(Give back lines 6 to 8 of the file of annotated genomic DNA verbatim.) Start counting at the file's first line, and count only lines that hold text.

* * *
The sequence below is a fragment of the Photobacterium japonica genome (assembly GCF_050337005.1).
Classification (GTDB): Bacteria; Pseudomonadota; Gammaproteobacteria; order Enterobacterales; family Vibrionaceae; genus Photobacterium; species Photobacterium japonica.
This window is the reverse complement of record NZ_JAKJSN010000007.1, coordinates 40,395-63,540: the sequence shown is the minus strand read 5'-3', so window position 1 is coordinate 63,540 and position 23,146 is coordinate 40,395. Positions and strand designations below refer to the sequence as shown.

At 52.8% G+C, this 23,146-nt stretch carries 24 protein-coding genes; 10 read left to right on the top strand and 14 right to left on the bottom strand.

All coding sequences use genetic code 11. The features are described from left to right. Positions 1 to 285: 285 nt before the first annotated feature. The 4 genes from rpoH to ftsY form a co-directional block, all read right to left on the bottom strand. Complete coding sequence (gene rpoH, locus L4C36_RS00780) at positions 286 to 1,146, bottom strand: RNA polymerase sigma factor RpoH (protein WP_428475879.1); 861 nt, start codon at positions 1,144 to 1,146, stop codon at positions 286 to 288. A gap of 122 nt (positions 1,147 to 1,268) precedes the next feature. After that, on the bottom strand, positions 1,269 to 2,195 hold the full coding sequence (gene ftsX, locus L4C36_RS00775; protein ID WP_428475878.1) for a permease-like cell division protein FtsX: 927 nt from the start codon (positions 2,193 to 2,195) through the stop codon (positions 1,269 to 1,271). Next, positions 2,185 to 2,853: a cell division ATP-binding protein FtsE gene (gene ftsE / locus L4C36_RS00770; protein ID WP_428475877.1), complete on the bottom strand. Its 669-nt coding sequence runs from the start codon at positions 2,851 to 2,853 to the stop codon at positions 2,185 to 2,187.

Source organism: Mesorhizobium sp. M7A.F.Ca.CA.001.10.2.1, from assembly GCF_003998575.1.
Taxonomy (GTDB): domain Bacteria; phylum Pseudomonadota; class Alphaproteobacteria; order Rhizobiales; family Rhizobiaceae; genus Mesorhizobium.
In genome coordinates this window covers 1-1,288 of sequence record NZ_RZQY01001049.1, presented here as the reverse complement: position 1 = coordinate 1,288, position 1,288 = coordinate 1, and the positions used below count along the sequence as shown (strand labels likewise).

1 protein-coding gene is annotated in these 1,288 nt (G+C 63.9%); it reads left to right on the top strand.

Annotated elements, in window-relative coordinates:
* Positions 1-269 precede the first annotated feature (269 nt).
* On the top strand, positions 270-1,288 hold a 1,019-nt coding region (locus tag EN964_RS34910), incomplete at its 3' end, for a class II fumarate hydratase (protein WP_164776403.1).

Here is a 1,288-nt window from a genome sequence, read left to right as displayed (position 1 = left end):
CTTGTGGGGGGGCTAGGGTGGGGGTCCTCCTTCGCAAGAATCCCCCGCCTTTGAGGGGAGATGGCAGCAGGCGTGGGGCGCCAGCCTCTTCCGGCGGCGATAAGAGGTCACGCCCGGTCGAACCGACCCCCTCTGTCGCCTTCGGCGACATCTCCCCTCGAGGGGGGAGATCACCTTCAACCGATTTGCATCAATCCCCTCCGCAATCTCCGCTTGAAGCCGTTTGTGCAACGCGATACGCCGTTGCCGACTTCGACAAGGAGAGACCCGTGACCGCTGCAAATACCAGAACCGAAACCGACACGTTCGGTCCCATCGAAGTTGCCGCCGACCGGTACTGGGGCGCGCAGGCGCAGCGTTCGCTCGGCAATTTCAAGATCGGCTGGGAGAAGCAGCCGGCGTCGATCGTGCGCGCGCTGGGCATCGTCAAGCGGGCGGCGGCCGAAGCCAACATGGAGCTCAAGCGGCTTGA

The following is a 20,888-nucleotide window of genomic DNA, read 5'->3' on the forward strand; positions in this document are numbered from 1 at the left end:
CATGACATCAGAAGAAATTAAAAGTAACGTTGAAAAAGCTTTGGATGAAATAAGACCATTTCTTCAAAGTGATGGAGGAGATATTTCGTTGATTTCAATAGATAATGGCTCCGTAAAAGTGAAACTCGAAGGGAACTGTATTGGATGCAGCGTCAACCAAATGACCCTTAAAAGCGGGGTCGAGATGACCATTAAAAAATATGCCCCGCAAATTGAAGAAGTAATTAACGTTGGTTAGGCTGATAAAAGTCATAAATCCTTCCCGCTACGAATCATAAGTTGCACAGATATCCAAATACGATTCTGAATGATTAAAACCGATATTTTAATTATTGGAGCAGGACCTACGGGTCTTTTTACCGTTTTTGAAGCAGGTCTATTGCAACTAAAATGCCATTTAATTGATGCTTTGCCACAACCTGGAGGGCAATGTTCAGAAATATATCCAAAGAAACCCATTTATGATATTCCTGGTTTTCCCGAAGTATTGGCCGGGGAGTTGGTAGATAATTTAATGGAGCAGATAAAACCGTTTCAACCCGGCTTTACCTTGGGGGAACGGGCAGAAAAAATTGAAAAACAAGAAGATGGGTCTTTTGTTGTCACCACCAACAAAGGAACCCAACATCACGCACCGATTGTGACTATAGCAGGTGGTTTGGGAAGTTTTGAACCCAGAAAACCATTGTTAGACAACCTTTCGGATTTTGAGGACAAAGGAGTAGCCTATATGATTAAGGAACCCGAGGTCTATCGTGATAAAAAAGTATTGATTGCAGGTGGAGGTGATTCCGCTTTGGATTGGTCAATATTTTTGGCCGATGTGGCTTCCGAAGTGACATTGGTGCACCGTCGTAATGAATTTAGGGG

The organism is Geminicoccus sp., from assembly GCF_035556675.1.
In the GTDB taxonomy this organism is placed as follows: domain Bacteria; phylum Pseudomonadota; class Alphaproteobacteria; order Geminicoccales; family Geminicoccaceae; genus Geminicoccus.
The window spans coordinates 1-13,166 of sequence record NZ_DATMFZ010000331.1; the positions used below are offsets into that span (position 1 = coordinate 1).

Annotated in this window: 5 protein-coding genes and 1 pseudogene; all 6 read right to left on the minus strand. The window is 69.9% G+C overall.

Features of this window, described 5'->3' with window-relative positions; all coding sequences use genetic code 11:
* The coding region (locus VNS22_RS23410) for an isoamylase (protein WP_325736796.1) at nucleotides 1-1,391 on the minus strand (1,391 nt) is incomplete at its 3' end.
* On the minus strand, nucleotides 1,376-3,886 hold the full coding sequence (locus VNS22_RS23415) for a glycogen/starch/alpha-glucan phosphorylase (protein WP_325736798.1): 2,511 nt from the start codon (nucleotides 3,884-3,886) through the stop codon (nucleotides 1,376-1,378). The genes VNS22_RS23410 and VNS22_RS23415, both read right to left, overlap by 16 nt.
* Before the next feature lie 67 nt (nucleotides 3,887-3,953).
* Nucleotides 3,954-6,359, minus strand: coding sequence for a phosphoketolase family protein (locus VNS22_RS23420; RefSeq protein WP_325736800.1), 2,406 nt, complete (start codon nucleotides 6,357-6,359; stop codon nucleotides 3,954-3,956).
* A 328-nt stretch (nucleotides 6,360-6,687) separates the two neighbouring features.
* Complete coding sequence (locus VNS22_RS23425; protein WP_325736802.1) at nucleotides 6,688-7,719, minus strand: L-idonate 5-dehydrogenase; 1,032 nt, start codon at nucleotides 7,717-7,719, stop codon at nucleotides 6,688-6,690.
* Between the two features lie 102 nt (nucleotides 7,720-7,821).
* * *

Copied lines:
Source organism: Mesorhizobium sp. M7A.F.Ca.CA.001.10.2.1, from assembly GCF_003998575.1.
Taxonomy (GTDB): domain Bacteria; phylum Pseudomonadota; class Alphaproteobacteria; order Rhizobiales; family Rhizobiaceae; genus Mesorhizobium.
In genome coordinates this window covers 1-1,288 of sequence record NZ_RZQY01001049.1, presented here as the reverse complement: position 1 = coordinate 1,288, position 1,288 = coordinate 1, and the positions used below count along the sequence as shown (strand labels likewise).